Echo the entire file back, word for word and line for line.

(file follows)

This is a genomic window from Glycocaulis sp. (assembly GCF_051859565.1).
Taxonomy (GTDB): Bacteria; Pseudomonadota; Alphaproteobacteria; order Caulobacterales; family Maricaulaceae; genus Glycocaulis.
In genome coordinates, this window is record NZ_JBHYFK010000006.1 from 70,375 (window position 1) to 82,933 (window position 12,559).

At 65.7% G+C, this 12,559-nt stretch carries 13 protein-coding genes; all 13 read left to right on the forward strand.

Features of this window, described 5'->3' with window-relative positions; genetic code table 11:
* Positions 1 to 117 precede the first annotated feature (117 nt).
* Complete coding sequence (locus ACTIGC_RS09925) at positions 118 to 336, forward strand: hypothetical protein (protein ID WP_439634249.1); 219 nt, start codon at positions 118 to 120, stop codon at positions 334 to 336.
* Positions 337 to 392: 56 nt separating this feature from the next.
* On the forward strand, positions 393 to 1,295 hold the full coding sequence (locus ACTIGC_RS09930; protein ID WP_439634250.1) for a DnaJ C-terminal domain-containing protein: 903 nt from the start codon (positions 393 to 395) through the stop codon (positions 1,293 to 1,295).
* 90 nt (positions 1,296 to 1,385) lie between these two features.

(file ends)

This is a genomic window from Glycocaulis sp. (assembly GCF_051859565.1).
Taxonomy (GTDB): Bacteria; Pseudomonadota; Alphaproteobacteria; order Caulobacterales; family Maricaulaceae; genus Glycocaulis.
In genome coordinates, this window is record NZ_JBHYFK010000006.1 from 70,375 (window position 1) to 82,933 (window position 12,559).

At 65.7% G+C, this 12,559-nt stretch carries 13 protein-coding genes; all 13 read left to right on the forward strand.

Features of this window, described 5'->3' with window-relative positions; genetic code table 11:
* Positions 1 to 117 precede the first annotated feature (117 nt).
* Complete coding sequence (locus ACTIGC_RS09925) at positions 118 to 336, forward strand: hypothetical protein (protein ID WP_439634249.1); 219 nt, start codon at positions 118 to 120, stop codon at positions 334 to 336.
* Positions 337 to 392: 56 nt separating this feature from the next.
* On the forward strand, positions 393 to 1,295 hold the full coding sequence (locus ACTIGC_RS09930; protein ID WP_439634250.1) for a DnaJ C-terminal domain-containing protein: 903 nt from the start codon (positions 393 to 395) through the stop codon (positions 1,293 to 1,295).
* 90 nt (positions 1,296 to 1,385) lie between these two features.